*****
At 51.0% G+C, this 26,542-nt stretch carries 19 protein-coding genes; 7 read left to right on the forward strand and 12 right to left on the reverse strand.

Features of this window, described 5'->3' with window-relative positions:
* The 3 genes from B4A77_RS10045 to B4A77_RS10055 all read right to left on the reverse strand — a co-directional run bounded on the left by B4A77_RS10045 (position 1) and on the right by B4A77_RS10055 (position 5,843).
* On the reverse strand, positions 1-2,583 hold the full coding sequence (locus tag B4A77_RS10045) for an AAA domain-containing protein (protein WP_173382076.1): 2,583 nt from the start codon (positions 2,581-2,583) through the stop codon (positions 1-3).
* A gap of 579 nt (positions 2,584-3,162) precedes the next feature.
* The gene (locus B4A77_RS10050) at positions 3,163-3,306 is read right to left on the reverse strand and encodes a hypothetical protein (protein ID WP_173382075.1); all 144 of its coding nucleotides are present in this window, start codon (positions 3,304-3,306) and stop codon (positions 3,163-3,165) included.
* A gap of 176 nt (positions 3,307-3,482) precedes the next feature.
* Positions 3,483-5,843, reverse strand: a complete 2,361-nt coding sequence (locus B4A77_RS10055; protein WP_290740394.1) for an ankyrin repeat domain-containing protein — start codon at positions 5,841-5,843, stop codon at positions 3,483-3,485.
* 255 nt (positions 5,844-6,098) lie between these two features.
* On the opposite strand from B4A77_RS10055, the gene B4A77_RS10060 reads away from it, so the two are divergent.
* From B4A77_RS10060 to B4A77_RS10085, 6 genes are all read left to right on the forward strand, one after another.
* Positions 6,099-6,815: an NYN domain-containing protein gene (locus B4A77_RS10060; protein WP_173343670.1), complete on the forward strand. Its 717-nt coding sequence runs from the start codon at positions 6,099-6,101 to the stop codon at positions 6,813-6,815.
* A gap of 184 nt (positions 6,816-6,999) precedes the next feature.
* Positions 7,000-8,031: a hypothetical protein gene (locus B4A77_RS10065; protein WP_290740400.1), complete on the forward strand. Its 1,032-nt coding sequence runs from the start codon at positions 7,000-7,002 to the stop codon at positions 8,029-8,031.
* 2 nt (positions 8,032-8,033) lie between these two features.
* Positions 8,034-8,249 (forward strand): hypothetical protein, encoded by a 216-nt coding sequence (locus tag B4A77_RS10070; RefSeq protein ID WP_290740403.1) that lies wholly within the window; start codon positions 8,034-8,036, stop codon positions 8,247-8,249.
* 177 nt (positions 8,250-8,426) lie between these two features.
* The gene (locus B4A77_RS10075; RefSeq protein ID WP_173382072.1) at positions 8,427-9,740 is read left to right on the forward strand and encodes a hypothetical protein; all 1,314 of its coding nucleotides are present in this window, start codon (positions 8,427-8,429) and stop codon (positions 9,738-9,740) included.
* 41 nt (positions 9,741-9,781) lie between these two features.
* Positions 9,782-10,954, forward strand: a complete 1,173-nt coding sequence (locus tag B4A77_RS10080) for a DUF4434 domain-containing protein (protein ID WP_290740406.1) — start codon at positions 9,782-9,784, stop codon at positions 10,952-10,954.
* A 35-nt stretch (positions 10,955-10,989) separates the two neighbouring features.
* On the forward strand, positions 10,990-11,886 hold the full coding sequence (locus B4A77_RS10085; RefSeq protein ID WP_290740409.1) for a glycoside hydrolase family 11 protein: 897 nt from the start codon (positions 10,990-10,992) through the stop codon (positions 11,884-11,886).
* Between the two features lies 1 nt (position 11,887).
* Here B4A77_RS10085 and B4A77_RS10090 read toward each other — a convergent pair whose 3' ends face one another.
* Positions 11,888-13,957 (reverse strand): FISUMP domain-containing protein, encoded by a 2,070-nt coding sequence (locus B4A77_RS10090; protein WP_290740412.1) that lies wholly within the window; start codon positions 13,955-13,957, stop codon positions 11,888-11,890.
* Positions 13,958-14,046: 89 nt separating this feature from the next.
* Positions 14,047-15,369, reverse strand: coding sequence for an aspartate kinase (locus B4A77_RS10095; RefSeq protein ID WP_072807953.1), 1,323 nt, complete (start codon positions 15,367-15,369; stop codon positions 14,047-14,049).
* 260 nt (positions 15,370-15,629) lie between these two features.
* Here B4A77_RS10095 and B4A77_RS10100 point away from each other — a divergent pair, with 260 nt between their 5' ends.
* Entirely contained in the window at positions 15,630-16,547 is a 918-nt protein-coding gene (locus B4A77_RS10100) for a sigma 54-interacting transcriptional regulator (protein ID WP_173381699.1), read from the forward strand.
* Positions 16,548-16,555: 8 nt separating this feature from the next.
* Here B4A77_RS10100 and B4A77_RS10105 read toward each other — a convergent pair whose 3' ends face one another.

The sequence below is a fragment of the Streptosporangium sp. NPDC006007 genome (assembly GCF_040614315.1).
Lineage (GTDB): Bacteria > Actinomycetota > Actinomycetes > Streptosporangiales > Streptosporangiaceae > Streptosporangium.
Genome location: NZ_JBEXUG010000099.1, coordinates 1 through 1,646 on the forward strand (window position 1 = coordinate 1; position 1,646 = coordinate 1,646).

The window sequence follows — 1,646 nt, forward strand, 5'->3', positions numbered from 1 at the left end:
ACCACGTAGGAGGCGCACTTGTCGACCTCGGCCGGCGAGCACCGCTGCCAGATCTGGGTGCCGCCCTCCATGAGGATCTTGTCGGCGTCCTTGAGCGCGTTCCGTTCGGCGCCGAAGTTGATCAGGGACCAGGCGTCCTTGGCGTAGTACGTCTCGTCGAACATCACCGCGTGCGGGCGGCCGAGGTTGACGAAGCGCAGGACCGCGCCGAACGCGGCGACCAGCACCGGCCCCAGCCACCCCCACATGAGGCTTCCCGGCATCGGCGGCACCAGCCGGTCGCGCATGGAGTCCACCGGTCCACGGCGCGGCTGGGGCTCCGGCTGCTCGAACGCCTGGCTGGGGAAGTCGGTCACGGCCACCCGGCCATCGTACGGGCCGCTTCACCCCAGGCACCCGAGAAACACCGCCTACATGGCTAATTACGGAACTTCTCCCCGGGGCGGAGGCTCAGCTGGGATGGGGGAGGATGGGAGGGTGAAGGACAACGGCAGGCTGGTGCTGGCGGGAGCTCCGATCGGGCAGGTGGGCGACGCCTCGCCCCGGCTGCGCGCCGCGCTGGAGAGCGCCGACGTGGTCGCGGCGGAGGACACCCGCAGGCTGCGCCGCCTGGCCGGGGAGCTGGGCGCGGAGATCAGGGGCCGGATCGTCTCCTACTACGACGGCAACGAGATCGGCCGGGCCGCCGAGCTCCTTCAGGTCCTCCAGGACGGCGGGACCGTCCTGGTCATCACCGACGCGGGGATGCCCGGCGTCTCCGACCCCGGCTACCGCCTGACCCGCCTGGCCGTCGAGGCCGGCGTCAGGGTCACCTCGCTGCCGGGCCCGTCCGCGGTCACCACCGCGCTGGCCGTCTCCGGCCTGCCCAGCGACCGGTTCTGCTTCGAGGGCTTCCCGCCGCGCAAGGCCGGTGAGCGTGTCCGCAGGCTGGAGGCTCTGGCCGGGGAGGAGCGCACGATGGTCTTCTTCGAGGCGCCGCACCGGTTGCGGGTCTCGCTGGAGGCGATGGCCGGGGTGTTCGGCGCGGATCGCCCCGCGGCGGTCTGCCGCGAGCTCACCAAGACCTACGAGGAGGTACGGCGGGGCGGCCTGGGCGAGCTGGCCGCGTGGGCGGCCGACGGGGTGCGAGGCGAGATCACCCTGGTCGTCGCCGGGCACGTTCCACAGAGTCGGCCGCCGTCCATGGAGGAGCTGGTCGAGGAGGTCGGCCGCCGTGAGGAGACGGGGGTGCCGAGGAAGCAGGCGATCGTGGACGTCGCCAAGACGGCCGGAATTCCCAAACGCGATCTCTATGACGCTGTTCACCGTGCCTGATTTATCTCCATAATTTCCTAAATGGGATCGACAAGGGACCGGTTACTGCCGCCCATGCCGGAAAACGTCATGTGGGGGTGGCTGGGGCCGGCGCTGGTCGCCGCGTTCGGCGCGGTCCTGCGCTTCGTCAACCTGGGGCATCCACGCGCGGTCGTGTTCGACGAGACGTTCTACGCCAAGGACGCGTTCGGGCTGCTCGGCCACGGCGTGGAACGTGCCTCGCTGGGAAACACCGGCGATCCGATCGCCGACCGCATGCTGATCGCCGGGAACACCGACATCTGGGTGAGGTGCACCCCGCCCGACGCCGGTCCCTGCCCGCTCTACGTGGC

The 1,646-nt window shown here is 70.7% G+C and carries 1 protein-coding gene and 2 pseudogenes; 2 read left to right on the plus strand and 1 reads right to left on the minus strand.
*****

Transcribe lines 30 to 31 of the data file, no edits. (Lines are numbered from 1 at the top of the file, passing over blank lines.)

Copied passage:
* Entirely contained in the window at positions 15,630-16,547 is a 918-nt protein-coding gene (locus B4A77_RS10100) for a sigma 54-interacting transcriptional regulator (protein ID WP_173381699.1), read from the forward strand.
* Positions 16,548-16,555: 8 nt separating this feature from the next.